What does it take for equities to discount reality? What does it take for equities to discount reality? What does it take for equities to discount reality?

What does it take for equities to discount reality?

Equities 5 minutes to read
Peter Garnry

Head of Equity Strategy

Summary:  Equities continue to defy logic as global equities are well within their all-time highs despite economic softness and recession risk remaining elevated globally. What will it take for equities to reflect reality? The next big test is the Q3 earnings season starting in two weeks. We expect earnings to disappoint against expectations and that global earnings growth will go negative in Q4. We also expect US-China negotiations to lead to nothing in October and thus worsening the trade war dynamics and their impact on the global economy and financial markets.

September has been a month of surprises. Despite recession risks remain elevated with the US economy having an estimated probability of around 40% to be in a recession within 6-12 months, US equities are well within their all-time highs and the MSCI World All-Country Index was up 1.7% in September. The marginal buyer of equities is still confident enough to keep up risk and one must wonder what it will take for equities to experience a meaningful setback? The four main catalysts all linked together is global economic recession, negative earnings surprises and outlook, US-China trade war escalation and USD liquidity.

Source: Bloomberg

In two weeks the Q3 earnings season starts with expectations remaining high despite clear indications that earnings growth is headed lower. Global EBITDA growth y/y (see chart) is down to 2% which is the lowest since late 2016 and given the autocorrelation structure in earnings growth we expect earnings growth to go negative in the fourth quarter. This could prove to shake sentiment among the confident equity investors.

This month also gave investors something else to worry about. The general collateral repo rate in the US suddenly spiked and the Fed had to eventually step in with repo operations to stabilize this overnight lending rate. Many explanations were presented for why the spike happened with technical aspects such as corporate tax payments overlapped with large Treasury auctions. But the sustained pressure on the repo rate forced the Fed to begin two-week repo operations and former Fed president Narayana Kocherlakota recently raised concerns about dynamics unfolding in the repo market.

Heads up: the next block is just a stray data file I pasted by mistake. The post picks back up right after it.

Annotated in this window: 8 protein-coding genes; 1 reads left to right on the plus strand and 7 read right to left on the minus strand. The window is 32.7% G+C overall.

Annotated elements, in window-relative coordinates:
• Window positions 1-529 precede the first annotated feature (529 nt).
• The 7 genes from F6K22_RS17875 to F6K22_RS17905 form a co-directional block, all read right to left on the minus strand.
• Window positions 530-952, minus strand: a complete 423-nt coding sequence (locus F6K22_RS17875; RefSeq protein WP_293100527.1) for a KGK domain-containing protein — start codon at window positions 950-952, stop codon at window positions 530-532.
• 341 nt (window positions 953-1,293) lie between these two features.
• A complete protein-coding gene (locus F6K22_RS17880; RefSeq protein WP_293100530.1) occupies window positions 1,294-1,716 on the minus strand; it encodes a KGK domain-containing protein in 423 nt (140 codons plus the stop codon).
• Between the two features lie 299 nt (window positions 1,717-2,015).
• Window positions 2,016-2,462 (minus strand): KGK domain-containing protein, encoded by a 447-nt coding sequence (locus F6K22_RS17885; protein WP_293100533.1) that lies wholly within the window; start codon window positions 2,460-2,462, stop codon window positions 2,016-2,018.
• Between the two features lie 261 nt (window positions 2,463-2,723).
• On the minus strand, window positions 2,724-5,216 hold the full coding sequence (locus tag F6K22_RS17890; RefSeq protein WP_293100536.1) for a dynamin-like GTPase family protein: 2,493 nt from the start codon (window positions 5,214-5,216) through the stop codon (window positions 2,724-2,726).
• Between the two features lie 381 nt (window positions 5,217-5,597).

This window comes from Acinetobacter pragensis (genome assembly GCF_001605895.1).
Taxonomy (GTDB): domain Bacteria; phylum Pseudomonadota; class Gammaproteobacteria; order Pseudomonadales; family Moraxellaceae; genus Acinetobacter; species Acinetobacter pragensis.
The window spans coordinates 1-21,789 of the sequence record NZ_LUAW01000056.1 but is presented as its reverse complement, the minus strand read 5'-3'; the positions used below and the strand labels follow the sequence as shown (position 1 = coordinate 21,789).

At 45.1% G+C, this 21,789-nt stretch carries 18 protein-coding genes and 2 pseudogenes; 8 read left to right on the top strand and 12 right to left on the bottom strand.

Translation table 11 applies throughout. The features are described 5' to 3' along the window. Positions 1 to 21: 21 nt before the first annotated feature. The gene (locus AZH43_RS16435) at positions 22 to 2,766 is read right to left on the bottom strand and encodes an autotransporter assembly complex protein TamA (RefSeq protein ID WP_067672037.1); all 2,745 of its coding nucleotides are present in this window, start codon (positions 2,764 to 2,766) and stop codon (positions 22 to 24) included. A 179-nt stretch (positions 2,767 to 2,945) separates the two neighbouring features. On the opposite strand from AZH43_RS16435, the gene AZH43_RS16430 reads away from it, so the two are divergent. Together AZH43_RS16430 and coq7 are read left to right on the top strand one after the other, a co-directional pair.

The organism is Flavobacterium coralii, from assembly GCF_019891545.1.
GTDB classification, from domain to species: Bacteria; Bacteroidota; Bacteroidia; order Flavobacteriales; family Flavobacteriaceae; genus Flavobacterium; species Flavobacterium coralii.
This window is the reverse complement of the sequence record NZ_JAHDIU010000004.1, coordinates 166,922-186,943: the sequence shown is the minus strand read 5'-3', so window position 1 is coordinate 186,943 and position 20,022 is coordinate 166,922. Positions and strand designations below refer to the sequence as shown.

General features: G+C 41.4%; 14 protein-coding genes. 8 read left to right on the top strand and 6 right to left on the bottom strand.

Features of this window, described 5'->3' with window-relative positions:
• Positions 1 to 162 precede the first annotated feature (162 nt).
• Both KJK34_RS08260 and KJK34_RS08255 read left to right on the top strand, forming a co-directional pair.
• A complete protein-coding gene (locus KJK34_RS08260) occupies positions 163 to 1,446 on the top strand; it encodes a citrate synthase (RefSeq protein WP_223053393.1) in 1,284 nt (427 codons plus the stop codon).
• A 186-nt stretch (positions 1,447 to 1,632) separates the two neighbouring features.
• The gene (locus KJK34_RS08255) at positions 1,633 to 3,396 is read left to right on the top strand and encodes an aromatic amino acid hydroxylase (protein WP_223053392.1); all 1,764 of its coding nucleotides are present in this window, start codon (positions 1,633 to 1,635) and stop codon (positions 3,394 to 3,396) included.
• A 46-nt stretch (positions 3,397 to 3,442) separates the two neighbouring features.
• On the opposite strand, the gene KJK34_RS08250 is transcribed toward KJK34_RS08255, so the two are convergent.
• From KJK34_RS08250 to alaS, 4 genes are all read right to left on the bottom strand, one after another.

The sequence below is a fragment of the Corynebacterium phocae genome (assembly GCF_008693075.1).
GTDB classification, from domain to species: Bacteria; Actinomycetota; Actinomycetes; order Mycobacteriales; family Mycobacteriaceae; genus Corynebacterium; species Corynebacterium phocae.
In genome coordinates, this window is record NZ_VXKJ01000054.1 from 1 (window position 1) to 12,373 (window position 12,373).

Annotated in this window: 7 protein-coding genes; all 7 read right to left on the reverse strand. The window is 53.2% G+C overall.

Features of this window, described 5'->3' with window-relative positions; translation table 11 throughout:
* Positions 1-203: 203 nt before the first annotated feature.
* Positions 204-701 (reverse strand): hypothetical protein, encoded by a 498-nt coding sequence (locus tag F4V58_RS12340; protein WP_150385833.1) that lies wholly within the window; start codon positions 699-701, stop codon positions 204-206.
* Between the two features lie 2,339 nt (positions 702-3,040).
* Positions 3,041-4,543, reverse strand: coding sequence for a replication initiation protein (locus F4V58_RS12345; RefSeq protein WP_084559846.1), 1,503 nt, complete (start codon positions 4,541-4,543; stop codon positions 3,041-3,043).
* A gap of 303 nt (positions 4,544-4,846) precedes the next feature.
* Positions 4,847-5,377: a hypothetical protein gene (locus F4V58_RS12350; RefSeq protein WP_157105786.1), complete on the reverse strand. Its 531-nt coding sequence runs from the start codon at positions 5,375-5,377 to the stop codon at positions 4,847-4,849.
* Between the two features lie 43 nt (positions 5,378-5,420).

One of the root causes behind the repo rate spike is post financial crisis regulation forcing banks to hold more liquid assets on their balance sheet and a prohibitively charge on balance sheet. This regulation forces banks to utilize and optimize their balance sheets to a degree where they cannot easily commit risk capital in a market segment to arbitrage away inefficiencies or capture an opportunity. The four largest US commercial banks also have increased their balance sheets to a degree where they will all see a surcharge by Q4 if they don’t reduce their balance sheets. In effect US banks are incentivized through regulation to reduce balance sheet which will constrain USD liquidity even more.

In our upcoming Q4 Outlook this week we analyse the USD and what it means for asset classes and the economy. The overall conclusion is the USD strength is killing global growth and with monetary policy maxed out the next policy move will have to be that of weakening the USD. Part of that exercise is to cut USD rates more aggressively and also begin expanding the Fed’s balance sheet which has been shrinking since late 2017 (see chart).

On Friday the US-China trade war took another turn even before the next round of trade negotiations set for October 10-11 in the US. Reports suggested that the White House is looking into how to restrict China’s access in US capital market which could include delisting Chinese stocks in the US and limiting investment firms to invest in Chinese stocks. The report’s conclusions were denied by the Treasury department, but all investors should recognise that such claims of potential future policy moves do not arise in vacuum. Inside the US government there is likely an active discussion on how to regulate Chinese companies listing the US. The news reinforces our view that there will not be any comprehensive deal between the US and China anytime soon.

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